But each time we tried to make the film happen, in terms of financing, we couldn’t get the whole money and people said it was because they didn’t understand this or that, so we had a tendency to add more description and more elements to the script to give the readers a more detailed explanation. For that reason, the script became bigger and longer and more expensive, so I tried first with one producer but he couldn’t find enough money, and then I found another producer, Sylvie Pialat, with whom I did the film, and she said “Okay, but you’re going to have to cut your script if you ever want to make it happen,” because there wouldn’t be enough money to film all that we had written. In the end I cut one-third out, which was a lot, and I cut all the additional elements, the layers we put in year after year to make it more understandable or give it more explanation – I took out a lot of that – so the script kind of went back to the essence of the project. I don’t regret it in a way. I think the film would have been more like a sci-fi film if I had kept everything, and now it’s something more like a dream, like a nightmare, which is how it was at the very beginning of the project. To make a kind of Oneiric and nightmarish film rather than a sci-fi or fantastic film.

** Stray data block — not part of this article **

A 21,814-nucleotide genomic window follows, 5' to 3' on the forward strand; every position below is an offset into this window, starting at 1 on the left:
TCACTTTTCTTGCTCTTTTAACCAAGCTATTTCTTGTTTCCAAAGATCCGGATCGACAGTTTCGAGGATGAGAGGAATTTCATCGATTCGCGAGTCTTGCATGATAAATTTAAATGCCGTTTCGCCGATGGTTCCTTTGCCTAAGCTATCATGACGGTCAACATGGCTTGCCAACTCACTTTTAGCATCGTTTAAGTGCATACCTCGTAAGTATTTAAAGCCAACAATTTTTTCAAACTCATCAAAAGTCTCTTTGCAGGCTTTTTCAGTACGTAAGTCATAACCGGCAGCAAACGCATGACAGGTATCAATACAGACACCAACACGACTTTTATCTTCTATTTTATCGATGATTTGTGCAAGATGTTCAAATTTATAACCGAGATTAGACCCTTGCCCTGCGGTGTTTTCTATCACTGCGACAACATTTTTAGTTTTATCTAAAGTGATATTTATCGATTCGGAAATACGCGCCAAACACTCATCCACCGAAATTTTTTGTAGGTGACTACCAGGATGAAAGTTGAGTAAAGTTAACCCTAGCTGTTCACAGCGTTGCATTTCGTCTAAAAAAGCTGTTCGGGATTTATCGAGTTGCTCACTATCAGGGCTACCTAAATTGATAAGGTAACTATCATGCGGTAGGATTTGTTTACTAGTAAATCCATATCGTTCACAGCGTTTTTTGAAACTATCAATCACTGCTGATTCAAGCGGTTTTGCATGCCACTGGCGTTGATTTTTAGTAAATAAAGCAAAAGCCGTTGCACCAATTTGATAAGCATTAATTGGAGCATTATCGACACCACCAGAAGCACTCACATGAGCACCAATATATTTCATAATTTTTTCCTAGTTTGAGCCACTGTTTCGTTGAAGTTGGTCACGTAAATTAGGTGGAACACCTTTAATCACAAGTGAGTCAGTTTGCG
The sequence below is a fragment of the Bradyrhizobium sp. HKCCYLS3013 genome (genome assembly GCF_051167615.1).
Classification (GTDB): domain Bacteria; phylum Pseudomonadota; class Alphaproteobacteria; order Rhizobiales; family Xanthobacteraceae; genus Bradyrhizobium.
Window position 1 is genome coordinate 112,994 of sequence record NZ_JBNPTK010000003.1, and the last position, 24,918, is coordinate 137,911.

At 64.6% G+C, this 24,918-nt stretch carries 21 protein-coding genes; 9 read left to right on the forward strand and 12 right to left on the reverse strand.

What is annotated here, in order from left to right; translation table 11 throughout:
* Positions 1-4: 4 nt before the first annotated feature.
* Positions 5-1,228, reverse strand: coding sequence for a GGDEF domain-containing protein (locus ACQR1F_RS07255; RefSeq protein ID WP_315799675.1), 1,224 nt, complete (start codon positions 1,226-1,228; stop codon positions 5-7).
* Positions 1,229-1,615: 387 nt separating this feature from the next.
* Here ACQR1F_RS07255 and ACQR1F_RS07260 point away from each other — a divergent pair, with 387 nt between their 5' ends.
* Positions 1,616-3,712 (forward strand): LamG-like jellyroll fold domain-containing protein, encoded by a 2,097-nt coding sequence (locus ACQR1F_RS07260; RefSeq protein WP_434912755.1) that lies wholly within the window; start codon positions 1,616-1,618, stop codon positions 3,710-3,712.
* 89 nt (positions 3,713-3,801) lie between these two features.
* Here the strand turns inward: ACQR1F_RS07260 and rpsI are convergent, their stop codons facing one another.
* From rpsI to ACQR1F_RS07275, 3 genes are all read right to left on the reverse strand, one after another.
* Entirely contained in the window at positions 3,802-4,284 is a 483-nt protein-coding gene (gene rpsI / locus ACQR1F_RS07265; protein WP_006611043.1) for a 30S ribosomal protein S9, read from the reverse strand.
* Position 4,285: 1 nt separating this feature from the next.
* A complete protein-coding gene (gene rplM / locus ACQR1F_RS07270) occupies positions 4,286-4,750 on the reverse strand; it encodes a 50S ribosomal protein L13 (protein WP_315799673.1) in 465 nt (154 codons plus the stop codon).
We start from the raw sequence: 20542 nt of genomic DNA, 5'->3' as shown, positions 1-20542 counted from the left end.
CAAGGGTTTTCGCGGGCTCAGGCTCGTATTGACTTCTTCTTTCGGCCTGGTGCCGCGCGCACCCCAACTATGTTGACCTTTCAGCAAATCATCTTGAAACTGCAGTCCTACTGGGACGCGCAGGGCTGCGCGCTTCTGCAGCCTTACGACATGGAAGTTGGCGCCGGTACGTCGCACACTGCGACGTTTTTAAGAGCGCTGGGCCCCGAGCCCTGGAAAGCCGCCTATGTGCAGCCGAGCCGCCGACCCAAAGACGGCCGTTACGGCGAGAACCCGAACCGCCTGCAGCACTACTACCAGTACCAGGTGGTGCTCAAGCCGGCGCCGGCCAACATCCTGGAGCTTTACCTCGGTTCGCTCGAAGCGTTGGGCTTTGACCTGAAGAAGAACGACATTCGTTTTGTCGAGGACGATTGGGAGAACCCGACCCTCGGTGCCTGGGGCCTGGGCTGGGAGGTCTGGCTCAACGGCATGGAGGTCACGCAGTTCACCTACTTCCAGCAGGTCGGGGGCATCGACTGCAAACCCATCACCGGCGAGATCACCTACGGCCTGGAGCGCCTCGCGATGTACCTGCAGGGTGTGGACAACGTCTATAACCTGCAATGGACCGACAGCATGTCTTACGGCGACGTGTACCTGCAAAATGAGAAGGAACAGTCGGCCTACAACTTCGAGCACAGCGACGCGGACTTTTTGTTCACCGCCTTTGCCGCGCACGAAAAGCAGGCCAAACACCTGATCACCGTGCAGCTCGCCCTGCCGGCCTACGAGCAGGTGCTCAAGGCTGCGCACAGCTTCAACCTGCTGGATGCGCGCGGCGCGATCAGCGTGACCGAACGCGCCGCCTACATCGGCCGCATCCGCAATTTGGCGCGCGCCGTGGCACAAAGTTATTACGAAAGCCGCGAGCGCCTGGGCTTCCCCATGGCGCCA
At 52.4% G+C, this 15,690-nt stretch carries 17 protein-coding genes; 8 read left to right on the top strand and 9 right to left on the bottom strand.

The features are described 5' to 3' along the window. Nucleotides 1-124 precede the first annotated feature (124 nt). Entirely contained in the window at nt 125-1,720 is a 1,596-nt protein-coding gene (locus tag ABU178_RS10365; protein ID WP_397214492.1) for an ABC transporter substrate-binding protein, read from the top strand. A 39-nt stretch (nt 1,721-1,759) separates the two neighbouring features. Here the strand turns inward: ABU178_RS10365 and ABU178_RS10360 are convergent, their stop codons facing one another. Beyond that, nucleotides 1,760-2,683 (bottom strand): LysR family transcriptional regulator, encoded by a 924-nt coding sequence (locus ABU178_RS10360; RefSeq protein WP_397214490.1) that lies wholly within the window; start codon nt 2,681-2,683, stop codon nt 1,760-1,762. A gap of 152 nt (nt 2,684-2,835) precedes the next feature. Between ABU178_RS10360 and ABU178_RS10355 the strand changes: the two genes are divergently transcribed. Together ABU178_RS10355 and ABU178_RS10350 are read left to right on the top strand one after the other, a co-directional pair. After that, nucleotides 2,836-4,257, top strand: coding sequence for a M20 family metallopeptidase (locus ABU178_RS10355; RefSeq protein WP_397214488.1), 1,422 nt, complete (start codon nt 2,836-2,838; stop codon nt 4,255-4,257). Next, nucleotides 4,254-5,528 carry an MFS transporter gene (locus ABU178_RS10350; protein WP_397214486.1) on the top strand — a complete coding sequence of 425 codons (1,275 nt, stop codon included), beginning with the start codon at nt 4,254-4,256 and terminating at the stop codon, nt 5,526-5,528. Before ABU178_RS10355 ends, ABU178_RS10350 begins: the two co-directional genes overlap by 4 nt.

I have my own interpretation of the film, but I can see that some elements can have many different resonances for different people. I know who the women on the island are for me… the kind of creature they are has an echo in mythology or folklore and I think it works very well. For that reason, we thought we didn’t need to explain too much because these are elements that are quite familiar to most people thanks to traditional myths and legends, and also through some certain kind of films.
Evolution is very pure cinema. The dialogue is minimal, and a lot is open to interpretation…
Yes. For me, I don’t understand why film should be so closely linked to theatre or literature. I think that cinema is a part of the visual arts and it’s also linked to musical forms of art. I’m surprised that more films aren’t looking towards visual arts rather than literature or film. What I like with cinema is that it’s not verbal and it’s a way not to say things aloud but to communicate feelings and ideas through the emotions and through images and sounds.
Thinking of Evolution and Innocence, there is the obvious link between them of childhood and death, birth and rebirth. Are these themes that especially fascinate you?